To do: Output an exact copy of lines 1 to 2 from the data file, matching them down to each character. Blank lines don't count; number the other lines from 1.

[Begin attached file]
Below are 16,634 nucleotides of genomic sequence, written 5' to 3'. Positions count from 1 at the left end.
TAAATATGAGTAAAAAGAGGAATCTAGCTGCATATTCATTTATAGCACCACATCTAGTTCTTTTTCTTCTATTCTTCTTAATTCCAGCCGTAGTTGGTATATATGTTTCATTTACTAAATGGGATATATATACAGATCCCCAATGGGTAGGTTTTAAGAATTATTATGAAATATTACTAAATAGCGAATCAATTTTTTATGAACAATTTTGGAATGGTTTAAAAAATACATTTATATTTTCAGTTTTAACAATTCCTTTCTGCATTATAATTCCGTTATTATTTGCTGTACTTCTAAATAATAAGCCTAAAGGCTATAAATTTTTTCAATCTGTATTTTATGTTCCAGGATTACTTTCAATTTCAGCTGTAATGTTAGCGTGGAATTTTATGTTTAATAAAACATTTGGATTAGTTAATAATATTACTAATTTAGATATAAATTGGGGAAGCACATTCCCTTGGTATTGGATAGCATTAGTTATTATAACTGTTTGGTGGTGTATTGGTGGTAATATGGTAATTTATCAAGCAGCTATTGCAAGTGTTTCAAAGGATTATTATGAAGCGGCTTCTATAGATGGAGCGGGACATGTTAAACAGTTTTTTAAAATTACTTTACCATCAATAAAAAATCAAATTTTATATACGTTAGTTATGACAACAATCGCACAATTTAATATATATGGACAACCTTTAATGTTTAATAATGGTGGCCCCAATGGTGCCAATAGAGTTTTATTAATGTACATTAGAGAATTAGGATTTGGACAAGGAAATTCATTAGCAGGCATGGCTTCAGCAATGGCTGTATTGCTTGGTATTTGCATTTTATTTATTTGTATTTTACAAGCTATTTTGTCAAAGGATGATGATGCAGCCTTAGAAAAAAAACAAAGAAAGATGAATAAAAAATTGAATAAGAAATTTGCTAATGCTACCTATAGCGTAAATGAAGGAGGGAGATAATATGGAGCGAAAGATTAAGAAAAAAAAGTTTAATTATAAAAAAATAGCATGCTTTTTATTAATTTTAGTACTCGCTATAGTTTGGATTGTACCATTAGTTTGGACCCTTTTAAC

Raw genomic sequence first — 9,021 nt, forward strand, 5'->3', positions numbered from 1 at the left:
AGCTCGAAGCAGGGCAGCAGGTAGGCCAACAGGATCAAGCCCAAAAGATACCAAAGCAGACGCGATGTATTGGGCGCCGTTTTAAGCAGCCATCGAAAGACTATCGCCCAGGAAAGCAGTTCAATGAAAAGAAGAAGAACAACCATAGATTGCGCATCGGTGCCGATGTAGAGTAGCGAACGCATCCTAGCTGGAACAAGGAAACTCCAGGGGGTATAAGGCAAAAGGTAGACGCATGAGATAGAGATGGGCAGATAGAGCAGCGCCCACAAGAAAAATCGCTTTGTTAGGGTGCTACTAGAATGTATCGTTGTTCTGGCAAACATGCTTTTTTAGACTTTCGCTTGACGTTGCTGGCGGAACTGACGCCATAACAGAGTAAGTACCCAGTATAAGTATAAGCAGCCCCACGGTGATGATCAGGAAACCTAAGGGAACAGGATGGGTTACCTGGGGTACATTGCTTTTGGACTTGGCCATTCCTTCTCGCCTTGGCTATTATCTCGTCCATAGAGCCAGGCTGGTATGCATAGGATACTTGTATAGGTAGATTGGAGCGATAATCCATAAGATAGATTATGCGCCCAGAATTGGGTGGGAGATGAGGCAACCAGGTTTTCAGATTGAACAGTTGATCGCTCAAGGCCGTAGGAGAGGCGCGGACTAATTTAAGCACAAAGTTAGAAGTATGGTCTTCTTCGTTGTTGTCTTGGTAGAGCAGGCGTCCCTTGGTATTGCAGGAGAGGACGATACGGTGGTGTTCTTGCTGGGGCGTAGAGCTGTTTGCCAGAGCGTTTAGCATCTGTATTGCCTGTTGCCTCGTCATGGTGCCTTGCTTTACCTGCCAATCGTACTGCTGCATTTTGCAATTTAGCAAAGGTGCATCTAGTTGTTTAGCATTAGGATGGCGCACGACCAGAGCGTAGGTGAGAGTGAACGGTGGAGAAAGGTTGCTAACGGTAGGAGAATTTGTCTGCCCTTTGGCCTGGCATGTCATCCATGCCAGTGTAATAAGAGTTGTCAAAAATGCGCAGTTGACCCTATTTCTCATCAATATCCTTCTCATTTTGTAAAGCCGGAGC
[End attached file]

Below are 16,634 nucleotides of genomic sequence, written 5' to 3'. Positions count from 1 at the left end.
TAAATATGAGTAAAAAGAGGAATCTAGCTGCATATTCATTTATAGCACCACATCTAGTTCTTTTTCTTCTATTCTTCTTAATTCCAGCCGTAGTTGGTATATATGTTTCATTTACTAAATGGGATATATATACAGATCCCCAATGGGTAGGTTTTAAGAATTATTATGAAATATTACTAAATAGCGAATCAATTTTTTATGAACAATTTTGGAATGGTTTAAAAAATACATTTATATTTTCAGTTTTAACAATTCCTTTCTGCATTATAATTCCGTTATTATTTGCTGTACTTCTAAATAATAAGCCTAAAGGCTATAAATTTTTTCAATCTGTATTTTATGTTCCAGGATTACTTTCAATTTCAGCTGTAATGTTAGCGTGGAATTTTATGTTTAATAAAACATTTGGATTAGTTAATAATATTACTAATTTAGATATAAATTGGGGAAGCACATTCCCTTGGTATTGGATAGCATTAGTTATTATAACTGTTTGGTGGTGTATTGGTGGTAATATGGTAATTTATCAAGCAGCTATTGCAAGTGTTTCAAAGGATTATTATGAAGCGGCTTCTATAGATGGAGCGGGACATGTTAAACAGTTTTTTAAAATTACTTTACCATCAATAAAAAATCAAATTTTATATACGTTAGTTATGACAACAATCGCACAATTTAATATATATGGACAACCTTTAATGTTTAATAATGGTGGCCCCAATGGTGCCAATAGAGTTTTATTAATGTACATTAGAGAATTAGGATTTGGACAAGGAAATTCATTAGCAGGCATGGCTTCAGCAATGGCTGTATTGCTTGGTATTTGCATTTTATTTATTTGTATTTTACAAGCTATTTTGTCAAAGGATGATGATGCAGCCTTAGAAAAAAAACAAAGAAAGATGAATAAAAAATTGAATAAGAAATTTGCTAATGCTACCTATAGCGTAAATGAAGGAGGGAGATAATATGGAGCGAAAGATTAAGAAAAAAAAGTTTAATTATAAAAAAATAGCATGCTTTTTATTAATTTTAGTACTCGCTATAGTTTGGATTGTACCATTAGTTTGGACCCTTTTAAC